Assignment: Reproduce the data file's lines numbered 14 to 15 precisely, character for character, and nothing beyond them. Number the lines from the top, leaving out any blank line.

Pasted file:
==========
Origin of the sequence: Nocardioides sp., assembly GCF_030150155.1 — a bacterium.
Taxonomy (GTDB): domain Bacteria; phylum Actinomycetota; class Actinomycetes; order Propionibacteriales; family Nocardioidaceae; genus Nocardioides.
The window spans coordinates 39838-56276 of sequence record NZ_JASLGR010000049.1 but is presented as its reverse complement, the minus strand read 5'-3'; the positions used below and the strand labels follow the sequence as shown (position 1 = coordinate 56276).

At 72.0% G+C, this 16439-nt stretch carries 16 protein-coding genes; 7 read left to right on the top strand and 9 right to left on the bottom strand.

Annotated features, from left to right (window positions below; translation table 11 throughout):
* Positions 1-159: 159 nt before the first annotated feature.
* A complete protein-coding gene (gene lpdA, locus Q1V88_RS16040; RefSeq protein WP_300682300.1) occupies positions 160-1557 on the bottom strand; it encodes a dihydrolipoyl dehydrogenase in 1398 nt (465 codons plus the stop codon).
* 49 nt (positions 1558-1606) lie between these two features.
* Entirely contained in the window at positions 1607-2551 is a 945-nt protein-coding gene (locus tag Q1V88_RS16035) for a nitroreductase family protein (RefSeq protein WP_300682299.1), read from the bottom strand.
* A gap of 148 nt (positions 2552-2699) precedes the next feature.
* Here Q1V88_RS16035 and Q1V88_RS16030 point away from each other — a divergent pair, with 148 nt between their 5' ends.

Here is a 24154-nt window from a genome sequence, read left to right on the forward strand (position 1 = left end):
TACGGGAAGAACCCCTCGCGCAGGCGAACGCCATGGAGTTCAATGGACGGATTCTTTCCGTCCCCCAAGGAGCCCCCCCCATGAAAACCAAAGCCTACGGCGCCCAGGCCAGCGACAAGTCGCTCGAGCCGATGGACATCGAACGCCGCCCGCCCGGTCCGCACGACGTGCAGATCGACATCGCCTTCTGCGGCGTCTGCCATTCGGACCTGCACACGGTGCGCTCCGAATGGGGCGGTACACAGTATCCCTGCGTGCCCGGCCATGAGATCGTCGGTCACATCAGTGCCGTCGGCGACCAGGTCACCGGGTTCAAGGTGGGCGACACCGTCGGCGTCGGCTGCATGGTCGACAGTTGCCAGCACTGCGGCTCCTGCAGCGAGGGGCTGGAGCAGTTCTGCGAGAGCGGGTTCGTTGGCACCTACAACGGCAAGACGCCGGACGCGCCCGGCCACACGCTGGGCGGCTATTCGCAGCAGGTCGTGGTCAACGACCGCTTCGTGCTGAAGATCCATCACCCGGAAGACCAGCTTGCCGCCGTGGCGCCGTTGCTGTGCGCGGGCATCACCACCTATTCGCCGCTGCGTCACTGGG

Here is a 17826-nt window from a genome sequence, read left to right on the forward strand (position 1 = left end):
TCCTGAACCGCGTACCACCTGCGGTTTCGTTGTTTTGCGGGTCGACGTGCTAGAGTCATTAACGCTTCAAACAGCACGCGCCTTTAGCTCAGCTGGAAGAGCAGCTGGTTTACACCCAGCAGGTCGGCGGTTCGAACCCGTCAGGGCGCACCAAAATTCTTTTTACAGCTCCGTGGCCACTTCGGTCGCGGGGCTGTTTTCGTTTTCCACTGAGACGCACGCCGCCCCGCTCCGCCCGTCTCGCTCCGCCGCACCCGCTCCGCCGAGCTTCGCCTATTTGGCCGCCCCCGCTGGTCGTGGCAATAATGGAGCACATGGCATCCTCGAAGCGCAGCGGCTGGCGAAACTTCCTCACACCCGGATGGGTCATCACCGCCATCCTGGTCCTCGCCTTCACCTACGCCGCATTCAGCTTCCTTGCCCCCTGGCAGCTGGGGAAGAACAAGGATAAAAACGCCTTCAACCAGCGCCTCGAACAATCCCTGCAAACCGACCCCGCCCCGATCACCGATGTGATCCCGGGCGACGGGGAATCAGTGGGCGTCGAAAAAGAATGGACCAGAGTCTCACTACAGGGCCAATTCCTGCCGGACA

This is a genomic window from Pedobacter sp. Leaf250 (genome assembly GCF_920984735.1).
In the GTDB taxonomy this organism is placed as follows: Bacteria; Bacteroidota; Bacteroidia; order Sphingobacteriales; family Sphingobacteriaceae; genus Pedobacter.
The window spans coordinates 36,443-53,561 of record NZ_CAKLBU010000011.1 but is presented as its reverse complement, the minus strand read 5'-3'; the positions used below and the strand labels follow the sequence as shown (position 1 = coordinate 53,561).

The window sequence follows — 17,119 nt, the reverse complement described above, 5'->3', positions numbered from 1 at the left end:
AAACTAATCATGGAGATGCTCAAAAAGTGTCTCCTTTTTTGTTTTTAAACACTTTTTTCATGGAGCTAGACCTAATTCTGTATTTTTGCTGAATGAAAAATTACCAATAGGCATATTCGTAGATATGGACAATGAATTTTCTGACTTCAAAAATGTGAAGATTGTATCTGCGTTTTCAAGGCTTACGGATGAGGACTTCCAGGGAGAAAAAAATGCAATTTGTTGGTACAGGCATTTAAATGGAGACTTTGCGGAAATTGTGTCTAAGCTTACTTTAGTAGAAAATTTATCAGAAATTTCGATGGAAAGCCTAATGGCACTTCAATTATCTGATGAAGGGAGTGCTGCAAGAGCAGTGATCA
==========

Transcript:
Here is a 17826-nt window from a genome sequence, read left to right on the forward strand (position 1 = left end):
TCCTGAACCGCGTACCACCTGCGGTTTCGTTGTTTTGCGGGTCGACGTGCTAGAGTCATTAACGCTTCAAACAGCACGCGCCTTTAGCTCAGCTGGAAGAGCAGCTGGTTTACACCCAGCAGGTCGGCGGTTCGAACCCGTCAGGGCGCACCAAAATTCTTTTTACAGCTCCGTGGCCACTTCGGTCGCGGGGCTGTTTTCGTTTTCCACTGAGACGCACGCCGCCCCGCTCCGCCCGTCTCGCTCCGCCGCACCCGCTCCGCCGAGCTTCGCCTATTTGGCCGCCCCCGCTGGTCGTGGCAATAATGGAGCACATGGCATCCTCGAAGCGCAGCGGCTGGCGAAACTTCCTCACACCCGGATGGGTCATCACCGCCATCCTGGTCCTCGCCTTCACCTACGCCGCATTCAGCTTCCTTGCCCCCTGGCAGCTGGGGAAGAACAAGGATAAAAACGCCTTCAACCAGCGCCTCGAACAATCCCTGCAAACCGACCCCGCCCCGATCACCGATGTGATCCCGGGCGACGGGGAATCAGTGGGCGTCGAAAAAGAATGGACCAGAGTCTCACTACAGGGCCAATTCCTGCCGGACA